“What?!” Fen fumed, hands in fists at her side, “The two of you are going to run our funds dry at this rate!”

“Hey, those explosives were made using my own funds. I don’t use company money as this money-bags does!” The imp-girl defended herself, earning a shocked gasp from the other.

“Ludicrous! I may spend a little more on my own good, but the amount of damage you’ve done over your childish anger issues triples in expenses!” The long-eared girl cried, voice rising sharply.

As the girls continued to argue, I slowly stepped back. I knew my way back to shore, felt at home in the seas even. It was possible to escape. Yet as I turned around, running and ready to leap over the railing, there was a snag on my foot. I tumbled over the side, hitting the outside of the ship then just hung there. The four peered over the railing, each with a look of mild confusion.

“Where ya goin’?” Mink teased innocently, reaching forward to grasp the rope. She grinned the whole while she pulled me back on board. My hands were quickly bound behind my back. The pale-girl stared at me with an empty expression. It set my nerves on end for a moment until I saw her brow twitch. There was pity in her stare.

“Other than Mink here, what else did you see?” Fen asked, glowering toward the imp-girl until she scrambled to find that green gem thing again. She pressed a switch and a beam of light shot out at her throat. In a matter of seconds the beam spread, changing the imp-girl’s skin and hair color. Her wings disappeared beneath the light. She was different than before, skin darker and hair a dark red. If I saw her in town, I would think she was an entirely different person. Only her eyes remained gold.

“You’re them, aren’t you? You’re Hours” I muttered, heavy breathing and eyes scanning across each of their faces.

“Great, he knows his damn history,” Fen grumbled, eyes rolling then looking away with her hands on her hips.

“If he blabs, they’ll know we violated the treaty-” The long-eared girl began to speak, matter-of-fact when the obvious leader shook her head agitatedly,

“Yeah, we all know the treaty Lily! We’re not supposed to be here, least of all taking their resources…”

Fen began to pace a little, thinking of what to do with me. I shuffled forward slightly, mind reeling with uncertainty. All I had learned of Hours was their ‘gifts’; technology far beyond what anyone knew or understood. On my planet, anyways. They were said to have refused to help us, through famine and disasters. We fought to receive aid until finally they gave in, but only enough. They left, vowing to stay away but it was thought that they were always watching.

There was a rumor too that they kidnap us. To study us.

“I know an island, of a treasure! I can lead you to it,” I pleaded, eyes drifting to the pale-girl who simple shook her head.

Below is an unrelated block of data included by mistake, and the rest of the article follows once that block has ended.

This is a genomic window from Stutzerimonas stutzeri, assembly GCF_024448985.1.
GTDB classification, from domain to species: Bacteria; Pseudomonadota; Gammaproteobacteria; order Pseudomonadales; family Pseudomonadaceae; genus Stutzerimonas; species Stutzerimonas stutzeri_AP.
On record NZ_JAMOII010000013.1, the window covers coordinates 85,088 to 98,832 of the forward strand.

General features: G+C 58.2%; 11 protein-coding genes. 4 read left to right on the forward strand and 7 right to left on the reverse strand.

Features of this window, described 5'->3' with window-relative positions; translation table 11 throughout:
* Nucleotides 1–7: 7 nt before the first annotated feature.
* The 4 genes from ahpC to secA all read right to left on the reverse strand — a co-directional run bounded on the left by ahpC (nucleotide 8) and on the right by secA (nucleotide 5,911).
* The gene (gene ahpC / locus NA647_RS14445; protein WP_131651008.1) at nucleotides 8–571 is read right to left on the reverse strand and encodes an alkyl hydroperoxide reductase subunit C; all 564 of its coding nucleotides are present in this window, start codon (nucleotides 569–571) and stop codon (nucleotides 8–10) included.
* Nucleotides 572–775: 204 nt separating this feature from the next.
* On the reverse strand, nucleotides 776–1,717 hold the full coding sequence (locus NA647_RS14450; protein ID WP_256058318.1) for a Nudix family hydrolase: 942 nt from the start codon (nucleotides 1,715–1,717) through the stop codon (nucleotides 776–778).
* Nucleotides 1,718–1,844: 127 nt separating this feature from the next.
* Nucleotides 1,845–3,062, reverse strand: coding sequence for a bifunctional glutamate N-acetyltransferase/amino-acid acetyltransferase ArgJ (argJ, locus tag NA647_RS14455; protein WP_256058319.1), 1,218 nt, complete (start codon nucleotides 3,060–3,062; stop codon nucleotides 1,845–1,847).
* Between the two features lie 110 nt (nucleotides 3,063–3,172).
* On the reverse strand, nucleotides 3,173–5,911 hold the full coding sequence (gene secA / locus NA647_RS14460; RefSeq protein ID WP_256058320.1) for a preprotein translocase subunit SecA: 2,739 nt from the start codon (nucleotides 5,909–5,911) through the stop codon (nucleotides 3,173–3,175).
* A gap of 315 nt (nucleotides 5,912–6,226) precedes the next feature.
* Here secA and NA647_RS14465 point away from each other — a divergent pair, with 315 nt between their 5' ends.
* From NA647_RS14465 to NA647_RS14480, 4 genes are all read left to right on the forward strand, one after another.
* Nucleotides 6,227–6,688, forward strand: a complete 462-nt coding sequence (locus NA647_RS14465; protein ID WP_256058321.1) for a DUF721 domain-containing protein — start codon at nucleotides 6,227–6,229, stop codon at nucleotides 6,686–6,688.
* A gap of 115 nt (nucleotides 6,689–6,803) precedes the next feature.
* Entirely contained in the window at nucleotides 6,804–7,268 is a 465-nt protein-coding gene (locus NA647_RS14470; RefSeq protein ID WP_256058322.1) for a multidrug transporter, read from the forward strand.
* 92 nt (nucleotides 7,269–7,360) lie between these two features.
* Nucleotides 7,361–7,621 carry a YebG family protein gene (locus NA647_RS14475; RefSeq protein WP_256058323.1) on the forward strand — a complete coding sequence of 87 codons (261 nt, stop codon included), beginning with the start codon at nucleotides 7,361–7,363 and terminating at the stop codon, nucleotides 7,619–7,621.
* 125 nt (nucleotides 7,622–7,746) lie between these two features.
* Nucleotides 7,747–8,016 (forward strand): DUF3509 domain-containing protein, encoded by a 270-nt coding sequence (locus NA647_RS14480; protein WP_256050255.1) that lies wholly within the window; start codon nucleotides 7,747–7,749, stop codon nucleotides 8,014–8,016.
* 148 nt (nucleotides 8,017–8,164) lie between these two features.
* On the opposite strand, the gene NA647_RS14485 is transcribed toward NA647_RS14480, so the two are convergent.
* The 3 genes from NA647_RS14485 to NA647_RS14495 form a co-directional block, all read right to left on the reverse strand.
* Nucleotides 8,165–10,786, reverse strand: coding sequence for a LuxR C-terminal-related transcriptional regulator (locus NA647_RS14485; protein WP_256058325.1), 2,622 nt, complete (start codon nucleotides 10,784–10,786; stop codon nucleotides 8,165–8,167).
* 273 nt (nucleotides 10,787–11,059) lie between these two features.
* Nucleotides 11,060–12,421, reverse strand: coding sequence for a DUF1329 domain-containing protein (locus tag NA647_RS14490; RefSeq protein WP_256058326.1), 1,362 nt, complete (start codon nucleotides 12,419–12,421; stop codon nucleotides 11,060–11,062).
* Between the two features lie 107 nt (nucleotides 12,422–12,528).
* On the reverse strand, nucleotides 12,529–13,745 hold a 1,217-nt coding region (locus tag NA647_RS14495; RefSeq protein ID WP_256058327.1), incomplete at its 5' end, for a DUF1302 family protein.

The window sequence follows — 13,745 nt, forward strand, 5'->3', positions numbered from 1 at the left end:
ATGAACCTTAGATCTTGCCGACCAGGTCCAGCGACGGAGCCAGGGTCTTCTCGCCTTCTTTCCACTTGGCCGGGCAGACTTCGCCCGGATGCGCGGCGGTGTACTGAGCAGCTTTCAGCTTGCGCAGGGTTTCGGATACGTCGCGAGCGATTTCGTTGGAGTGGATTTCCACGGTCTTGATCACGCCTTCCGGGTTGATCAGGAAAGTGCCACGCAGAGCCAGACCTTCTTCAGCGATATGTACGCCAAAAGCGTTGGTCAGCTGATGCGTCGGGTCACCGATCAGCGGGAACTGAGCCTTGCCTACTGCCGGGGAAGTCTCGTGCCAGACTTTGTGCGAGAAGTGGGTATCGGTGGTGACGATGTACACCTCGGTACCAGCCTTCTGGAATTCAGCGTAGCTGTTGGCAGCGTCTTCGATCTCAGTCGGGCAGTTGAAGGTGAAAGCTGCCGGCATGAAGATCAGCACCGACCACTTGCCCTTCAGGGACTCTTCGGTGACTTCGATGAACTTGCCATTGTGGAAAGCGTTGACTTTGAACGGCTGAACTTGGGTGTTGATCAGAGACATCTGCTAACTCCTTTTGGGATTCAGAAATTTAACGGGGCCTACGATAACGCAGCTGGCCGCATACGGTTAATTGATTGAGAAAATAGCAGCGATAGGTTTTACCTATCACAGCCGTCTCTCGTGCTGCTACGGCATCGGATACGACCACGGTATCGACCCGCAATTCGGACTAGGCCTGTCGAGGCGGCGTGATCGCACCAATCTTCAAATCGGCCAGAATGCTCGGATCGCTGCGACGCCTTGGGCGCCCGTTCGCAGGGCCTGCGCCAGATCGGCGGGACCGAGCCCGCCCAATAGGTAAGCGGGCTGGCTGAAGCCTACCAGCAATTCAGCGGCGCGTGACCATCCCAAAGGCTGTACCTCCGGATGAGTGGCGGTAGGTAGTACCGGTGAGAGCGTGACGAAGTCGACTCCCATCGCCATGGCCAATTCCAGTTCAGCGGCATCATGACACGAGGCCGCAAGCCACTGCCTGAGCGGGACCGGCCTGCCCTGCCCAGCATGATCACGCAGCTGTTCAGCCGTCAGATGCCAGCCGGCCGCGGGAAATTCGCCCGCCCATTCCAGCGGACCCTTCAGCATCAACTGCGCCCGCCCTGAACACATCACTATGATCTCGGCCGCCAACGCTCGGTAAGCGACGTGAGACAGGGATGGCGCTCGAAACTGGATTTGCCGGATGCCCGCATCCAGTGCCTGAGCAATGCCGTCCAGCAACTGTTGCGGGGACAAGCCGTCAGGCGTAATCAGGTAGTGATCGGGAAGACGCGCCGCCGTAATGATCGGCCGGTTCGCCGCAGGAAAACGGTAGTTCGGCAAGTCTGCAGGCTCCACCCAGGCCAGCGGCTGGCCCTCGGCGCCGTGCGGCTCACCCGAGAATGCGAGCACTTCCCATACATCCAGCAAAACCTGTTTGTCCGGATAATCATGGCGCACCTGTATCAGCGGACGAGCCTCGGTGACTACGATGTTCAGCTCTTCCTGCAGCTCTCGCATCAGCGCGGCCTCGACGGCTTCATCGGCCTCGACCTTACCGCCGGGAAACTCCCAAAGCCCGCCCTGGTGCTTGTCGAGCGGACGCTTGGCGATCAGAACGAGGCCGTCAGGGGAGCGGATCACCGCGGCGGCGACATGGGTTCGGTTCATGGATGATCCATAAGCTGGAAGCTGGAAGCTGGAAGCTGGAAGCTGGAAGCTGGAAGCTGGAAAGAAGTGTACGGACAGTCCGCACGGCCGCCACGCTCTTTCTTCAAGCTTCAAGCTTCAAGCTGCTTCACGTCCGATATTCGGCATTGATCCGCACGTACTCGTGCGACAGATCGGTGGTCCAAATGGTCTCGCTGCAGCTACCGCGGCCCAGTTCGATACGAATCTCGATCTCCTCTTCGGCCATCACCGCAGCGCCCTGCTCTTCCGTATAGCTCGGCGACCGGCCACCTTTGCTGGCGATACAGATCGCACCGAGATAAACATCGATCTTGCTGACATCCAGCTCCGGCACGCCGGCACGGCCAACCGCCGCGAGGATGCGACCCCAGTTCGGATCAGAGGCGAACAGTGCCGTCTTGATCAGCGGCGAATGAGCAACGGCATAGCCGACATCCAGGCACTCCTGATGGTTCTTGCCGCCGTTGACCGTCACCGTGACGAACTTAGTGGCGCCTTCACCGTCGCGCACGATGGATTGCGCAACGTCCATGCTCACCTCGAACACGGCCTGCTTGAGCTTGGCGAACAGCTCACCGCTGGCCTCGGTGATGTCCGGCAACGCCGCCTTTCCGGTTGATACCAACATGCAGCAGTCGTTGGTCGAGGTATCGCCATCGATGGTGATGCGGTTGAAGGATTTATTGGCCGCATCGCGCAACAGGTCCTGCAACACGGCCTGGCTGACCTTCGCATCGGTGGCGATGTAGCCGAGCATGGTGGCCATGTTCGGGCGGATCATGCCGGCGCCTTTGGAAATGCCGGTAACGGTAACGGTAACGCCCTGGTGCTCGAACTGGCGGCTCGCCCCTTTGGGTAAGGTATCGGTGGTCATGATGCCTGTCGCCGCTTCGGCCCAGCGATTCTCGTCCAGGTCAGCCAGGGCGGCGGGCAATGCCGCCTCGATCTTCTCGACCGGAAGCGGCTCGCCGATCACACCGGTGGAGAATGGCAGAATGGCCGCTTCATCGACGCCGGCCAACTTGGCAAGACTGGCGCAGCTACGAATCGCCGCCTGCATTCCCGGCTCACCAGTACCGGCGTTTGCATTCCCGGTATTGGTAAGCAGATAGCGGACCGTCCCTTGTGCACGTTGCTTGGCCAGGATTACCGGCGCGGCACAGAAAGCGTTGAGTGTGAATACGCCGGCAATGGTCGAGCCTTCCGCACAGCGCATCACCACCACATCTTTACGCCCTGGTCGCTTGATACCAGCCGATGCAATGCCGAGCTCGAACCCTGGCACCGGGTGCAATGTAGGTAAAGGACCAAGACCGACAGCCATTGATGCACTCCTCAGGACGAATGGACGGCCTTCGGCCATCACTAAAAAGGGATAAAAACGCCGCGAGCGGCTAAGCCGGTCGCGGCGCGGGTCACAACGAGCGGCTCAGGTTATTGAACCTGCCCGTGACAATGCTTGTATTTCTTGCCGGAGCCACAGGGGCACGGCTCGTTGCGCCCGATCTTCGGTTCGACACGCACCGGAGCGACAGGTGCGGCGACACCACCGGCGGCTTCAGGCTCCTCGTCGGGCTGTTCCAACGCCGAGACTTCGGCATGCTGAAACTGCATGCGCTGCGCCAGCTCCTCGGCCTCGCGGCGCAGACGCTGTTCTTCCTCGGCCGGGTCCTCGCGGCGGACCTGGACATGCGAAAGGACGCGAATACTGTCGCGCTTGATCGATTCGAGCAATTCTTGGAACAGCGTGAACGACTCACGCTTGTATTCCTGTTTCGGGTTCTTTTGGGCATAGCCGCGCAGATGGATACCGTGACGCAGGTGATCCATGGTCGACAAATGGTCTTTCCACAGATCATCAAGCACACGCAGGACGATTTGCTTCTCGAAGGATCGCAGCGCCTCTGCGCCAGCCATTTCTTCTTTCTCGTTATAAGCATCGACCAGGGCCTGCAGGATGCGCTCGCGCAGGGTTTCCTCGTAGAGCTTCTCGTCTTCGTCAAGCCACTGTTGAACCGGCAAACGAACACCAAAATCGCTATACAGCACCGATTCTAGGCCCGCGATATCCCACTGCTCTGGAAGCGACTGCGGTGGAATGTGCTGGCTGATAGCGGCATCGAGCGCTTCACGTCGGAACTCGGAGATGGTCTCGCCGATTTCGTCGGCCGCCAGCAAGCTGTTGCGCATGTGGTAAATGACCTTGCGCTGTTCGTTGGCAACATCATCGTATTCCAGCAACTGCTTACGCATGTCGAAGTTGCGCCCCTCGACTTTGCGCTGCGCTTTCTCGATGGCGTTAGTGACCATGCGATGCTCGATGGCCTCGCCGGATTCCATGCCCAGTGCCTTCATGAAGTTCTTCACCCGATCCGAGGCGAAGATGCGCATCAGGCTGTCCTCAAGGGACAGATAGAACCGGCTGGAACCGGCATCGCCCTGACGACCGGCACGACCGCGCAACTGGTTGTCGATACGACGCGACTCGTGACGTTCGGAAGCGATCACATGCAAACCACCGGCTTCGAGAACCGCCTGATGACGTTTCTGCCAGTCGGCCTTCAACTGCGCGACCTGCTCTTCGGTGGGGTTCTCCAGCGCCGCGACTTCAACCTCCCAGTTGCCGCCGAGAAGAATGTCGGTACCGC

“Until we think of what to remedy this unfortunate predicament, we should put him below deck. Unless you want him to learn more about us…” She spoke pointedly, earning an audible sigh from Fen. The red-head steamed then hung her head. She waved at Mink to take me away. They wouldn’t listen to me. I worried for this outcome. They didn’t seem entirely dangerous. But the noises of those people on the exploded ship echoed in my mind. And the pale-girls’ red eyes…

I was brought down below the ship, to a far corner among crates and a few goods. There wasn’t much here but there was a partition screen with a light flickering behind it.

“Hey, don’t talk to him okay? Orders,” Mink spoke towards the light, guiding me to a wooden beam. Whoever was behind the partition shuffled some yet obeyed.

“I’m serious, there’s a great treasure out there. The islanders worship it, claim its’ alive. I can take you to them,” I pleaded as the girl tied me to the beam, wrapping it tight and secure. She wouldn’t speak however, lips pressed thin. The girl wouldn’t even look at me. She left in the dim light with the creaking of wood and the swaying of rope.

I didn’t try to call out to the person on the other side of the partition. It was useless. Still, I needed to find a way out. Struggling with the ropes around me for a moment, I grumbled, mocking my own situation,

“I should’ve stayed at the bar… There would be another night? Hmf!”

I then tried to find a comfortable position to stand in, to wait for what would happen to me. My head hit the beam just as the person on the other side of the partition shifted and began to move. There were no footsteps at first, just a ruffling of fabric and then a soft deliberate tap of shoes. It sounded practiced. Like it was unnatural for the being to walk with a sound.